Abstract
In the last decade, worldwide PIV development efforts have resulted in significant improvements in terms of accuracy, resolution, dynamic range and extension to higher dimensions. To assess the achievements and to guide future development efforts, an International PIV Challenge was performed in Lisbon (Portugal) on July 5, 2014. Twenty leading participants, including the major system providers, i.e., Dantec (Denmark), LaVision (Germany), MicroVec (China), PIVTEC (Germany), TSI (USA), have analyzed 5 cases. The cases and analysis explore challenges specific to 2D microscopic PIV (case A), 2D timeresolved PIV (case B), 3D tomographic PIV (cases C and D) and stereoscopic PIV (case E). During the event, 2D macroscopic PIV images (case F) were provided to all 80 attendees of the workshop in Lisbon, with the aim to assess the impact of the user’s experience on the evaluation result. This paper describes the cases and specific algorithms and evaluation parameters applied by the participants and reviews the main results. For future analysis and comparison, the full image database will be accessible at http://www.pivChallenge.org.
Introduction
The 4th International PIV Challenge continues a successful series of PIV Challenges performed since 2001. The 1st International PIV Challenge took place in Göttingen (Germany) in September 2001 prior to the 4th International Symposium on Particle Image Velocimetry (PIV01). Thirteen different institutions analyzed successfully 9 cases, and about 50 participants were present at the workshop to discuss the outcome. The main results are published in Stanislas et al. (2003), and the images of the cases are available on the PIV Challenge Web site. Due to the great success of the competition, a 2nd International PIV Challenge was organized in Busan (Korea) in September 2003. This time the event was linked to the 5th International Symposium on Particle Image Velocimetry (PIV03) and 16 institutions contributed to the analysis of 3 cases and about 60 participants visited the workshop. The main results and conclusions are published in Stanislas et al. (2005). Because of the continuing interest, a 3rd International PIV Challenge was performed in Pasadena (USA), linked to the 6th International Symposium on Particle Image Velocimetry (PIV05). This time 29 teams registered for the challenge, 20 institutions delivered results for in total 5 test cases, and 67 scientists followed the discussion at the workshop. The main results are published in Stanislas et al. (2008).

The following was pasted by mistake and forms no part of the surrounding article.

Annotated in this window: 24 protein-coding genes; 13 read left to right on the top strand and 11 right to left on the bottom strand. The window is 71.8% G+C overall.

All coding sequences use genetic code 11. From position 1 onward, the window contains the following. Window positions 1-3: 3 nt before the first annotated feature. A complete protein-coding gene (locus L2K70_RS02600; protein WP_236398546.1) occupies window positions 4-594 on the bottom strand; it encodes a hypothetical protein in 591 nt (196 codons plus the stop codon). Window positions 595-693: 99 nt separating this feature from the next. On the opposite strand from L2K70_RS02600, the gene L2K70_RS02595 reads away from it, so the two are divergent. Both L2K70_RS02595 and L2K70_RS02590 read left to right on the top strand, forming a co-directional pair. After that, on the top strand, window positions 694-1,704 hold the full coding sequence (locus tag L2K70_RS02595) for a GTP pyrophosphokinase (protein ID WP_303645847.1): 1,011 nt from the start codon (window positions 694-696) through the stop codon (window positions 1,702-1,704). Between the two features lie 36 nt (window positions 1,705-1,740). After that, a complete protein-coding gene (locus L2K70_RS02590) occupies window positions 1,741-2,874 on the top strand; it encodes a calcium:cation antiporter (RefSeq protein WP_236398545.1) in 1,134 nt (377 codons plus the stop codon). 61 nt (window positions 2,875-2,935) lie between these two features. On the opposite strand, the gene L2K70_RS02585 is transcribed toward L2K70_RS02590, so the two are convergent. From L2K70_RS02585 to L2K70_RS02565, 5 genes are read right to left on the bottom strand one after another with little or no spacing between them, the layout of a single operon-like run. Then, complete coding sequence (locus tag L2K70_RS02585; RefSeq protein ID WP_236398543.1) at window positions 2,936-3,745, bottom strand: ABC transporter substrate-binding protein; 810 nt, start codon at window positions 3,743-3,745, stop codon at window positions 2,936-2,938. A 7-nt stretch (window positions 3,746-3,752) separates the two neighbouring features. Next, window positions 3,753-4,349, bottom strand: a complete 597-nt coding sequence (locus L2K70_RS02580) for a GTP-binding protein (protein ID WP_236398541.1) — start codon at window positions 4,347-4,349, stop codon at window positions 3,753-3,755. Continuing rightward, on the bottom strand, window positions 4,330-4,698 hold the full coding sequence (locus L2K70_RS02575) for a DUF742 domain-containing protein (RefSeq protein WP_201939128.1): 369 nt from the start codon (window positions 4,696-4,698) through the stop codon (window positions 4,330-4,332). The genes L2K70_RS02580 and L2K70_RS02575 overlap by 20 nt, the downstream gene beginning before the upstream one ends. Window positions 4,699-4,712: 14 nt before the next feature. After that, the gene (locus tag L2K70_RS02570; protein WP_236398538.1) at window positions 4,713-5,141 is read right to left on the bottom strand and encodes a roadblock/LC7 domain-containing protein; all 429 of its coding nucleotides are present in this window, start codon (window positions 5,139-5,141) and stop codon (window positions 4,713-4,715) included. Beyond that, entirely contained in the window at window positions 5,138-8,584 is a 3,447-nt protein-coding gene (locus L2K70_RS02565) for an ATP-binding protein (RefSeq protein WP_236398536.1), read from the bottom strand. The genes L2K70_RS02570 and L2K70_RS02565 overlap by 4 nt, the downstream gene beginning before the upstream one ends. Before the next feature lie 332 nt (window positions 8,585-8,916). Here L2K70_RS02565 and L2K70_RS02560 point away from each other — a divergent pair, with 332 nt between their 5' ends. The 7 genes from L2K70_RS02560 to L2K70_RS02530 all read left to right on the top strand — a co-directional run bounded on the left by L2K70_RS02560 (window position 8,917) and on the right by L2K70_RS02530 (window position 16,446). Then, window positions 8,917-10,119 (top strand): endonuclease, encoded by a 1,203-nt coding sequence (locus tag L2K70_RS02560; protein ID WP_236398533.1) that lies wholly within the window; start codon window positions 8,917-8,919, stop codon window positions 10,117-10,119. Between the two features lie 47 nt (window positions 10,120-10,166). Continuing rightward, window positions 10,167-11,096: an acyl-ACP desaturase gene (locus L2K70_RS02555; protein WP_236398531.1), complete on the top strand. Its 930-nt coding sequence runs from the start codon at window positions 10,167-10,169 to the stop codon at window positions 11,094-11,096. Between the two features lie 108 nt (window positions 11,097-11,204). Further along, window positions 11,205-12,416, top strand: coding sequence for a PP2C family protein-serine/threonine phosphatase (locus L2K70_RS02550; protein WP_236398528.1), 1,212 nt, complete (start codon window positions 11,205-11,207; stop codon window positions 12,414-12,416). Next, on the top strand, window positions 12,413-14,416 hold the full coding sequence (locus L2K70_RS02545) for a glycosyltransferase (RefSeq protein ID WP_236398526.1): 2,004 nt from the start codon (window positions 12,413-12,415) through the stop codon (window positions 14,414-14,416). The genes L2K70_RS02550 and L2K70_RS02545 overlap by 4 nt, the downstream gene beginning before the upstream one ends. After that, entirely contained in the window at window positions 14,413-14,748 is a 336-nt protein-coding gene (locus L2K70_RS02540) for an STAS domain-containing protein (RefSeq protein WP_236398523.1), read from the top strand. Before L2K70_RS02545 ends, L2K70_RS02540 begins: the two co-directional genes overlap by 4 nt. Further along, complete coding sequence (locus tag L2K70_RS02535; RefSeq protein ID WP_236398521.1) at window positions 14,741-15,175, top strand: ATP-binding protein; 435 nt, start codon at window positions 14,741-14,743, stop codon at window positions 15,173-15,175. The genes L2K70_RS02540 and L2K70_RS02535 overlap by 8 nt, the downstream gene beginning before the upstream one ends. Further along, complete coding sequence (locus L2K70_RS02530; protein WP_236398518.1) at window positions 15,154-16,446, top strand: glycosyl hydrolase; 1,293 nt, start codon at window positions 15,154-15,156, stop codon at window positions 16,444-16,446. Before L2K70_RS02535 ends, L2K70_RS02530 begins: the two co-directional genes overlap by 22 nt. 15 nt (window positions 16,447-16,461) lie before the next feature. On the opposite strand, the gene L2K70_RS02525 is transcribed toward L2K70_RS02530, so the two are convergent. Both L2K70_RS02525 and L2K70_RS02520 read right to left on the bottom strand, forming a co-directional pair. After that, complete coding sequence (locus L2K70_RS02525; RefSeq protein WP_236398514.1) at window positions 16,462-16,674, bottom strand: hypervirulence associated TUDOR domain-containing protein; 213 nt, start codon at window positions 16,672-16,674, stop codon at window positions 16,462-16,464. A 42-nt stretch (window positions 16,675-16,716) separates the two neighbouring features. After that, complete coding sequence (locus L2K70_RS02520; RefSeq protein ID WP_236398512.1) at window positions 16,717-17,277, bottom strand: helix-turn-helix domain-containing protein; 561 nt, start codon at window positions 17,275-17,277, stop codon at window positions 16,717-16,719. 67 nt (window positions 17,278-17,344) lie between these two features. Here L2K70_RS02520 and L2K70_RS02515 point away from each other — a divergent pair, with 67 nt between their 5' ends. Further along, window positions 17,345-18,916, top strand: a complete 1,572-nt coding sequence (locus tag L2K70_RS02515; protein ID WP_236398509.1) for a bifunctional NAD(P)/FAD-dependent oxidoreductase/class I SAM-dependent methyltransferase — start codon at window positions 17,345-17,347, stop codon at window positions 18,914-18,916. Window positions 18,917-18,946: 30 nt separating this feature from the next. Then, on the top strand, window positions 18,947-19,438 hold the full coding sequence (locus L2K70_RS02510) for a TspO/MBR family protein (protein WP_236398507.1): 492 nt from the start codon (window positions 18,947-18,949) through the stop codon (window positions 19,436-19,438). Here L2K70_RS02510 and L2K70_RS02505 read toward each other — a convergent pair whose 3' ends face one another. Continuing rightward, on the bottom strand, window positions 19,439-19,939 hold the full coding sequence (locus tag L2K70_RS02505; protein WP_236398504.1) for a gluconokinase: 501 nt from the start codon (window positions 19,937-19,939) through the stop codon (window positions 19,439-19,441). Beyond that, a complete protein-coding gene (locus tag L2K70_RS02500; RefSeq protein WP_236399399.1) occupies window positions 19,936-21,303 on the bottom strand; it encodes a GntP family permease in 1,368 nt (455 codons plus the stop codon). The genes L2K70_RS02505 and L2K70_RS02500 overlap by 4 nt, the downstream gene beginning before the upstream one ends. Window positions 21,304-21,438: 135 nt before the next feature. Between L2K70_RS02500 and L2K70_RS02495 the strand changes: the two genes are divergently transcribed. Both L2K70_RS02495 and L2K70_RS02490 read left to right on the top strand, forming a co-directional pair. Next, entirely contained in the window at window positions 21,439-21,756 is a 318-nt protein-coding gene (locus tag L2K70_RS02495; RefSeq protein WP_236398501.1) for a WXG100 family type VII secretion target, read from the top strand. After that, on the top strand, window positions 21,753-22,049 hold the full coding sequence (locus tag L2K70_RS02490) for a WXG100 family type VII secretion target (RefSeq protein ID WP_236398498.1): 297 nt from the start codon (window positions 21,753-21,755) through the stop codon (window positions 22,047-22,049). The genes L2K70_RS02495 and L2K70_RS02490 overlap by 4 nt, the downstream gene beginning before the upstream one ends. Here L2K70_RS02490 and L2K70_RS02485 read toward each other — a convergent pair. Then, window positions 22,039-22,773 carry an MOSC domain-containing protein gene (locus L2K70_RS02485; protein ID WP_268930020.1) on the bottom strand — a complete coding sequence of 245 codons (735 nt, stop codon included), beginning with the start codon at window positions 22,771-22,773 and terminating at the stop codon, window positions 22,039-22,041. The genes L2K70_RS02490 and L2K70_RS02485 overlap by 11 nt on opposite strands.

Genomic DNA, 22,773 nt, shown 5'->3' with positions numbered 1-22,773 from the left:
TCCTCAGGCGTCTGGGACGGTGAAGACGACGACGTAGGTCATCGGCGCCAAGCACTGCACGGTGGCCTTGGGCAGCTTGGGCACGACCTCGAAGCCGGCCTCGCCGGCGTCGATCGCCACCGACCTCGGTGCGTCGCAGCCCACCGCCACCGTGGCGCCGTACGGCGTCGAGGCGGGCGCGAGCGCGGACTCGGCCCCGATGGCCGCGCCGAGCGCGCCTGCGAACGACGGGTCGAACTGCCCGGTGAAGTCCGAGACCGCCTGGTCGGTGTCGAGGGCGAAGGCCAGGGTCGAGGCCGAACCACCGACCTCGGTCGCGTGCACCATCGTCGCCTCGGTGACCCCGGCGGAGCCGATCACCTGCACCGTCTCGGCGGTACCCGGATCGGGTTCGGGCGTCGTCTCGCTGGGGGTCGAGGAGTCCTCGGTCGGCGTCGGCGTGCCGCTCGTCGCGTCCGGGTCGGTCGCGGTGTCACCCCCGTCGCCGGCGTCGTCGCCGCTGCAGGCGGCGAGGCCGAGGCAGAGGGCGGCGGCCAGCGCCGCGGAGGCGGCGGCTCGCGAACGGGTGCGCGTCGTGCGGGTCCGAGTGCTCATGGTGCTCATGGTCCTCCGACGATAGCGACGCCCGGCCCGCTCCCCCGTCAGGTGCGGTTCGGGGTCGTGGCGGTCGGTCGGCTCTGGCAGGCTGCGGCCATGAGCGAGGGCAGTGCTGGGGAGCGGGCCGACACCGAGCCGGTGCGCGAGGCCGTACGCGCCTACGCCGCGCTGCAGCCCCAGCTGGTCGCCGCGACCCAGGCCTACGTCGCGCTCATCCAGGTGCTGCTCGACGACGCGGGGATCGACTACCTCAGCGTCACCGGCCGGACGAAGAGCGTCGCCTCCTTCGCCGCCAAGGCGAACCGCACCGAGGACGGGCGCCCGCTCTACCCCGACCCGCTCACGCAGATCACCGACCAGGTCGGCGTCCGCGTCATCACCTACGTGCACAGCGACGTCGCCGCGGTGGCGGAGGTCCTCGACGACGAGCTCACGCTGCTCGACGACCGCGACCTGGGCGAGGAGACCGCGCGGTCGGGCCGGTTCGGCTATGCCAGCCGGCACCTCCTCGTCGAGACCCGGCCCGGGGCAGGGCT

In 2012, motivated by the PIV research effort within the EU project AFDAR (Advanced Flow Diagnostics for Aeronautical Research), it was decided to initiate another International PIV Challenge to assess the global development efforts that have strongly enhanced the accuracy, resolution and dynamic range of planar PIV but, for the first time, also to assess the capabilities of volumetric PIV techniques, as their significance and popularity has strongly increased over the last years.
The primary aim of the International PIV Challenge is to assess the current state of the art of PIV evaluation techniques and to guide future development efforts. This requires a broad range of cases each addressing specific problems of general interest. Case A addresses challenges specific to 2D microscopic PIV \((\upmu \hbox {PIV})\) experiments, such as preprocessing, depth of correlation and enormous flow gradient effects. Case B consists of a real 2D timeresolved image sequence, to access the potential in terms of measurement accuracy, resulting from the strong developments in the field of high repetition rate lasers, highspeed cameras and multiframe evaluation techniques. Case C consists of a synthetic 3D data set to study the accuracy and resolution of 3D–PIV reconstruction and evaluation methods and the effect of particle concentration. Case D is a synthetic timeresolved 3D image sequence of a turbulent flow to investigate the benefits of using the time history of particles for 3D–PIV. Case E is again an experimental data set measured with a stereoscopic PIV setup to assess the errors due to calibration, selfcalibration and loss of pairs. Cases A–E were provided to all participants prior to the PIV Challenge. Case F, which consists of experimental images of particles whose displacement field is precisely predetermined, was made available to all the other 80 attendees of the workshop with the target of evaluating the images within 2 h. The primary aim was to assess the impact of the user experience on the evaluation result by comparing the evaluation result obtained by PIV users and PIV developers. An overview of the test cases is given in Table 1.
Organization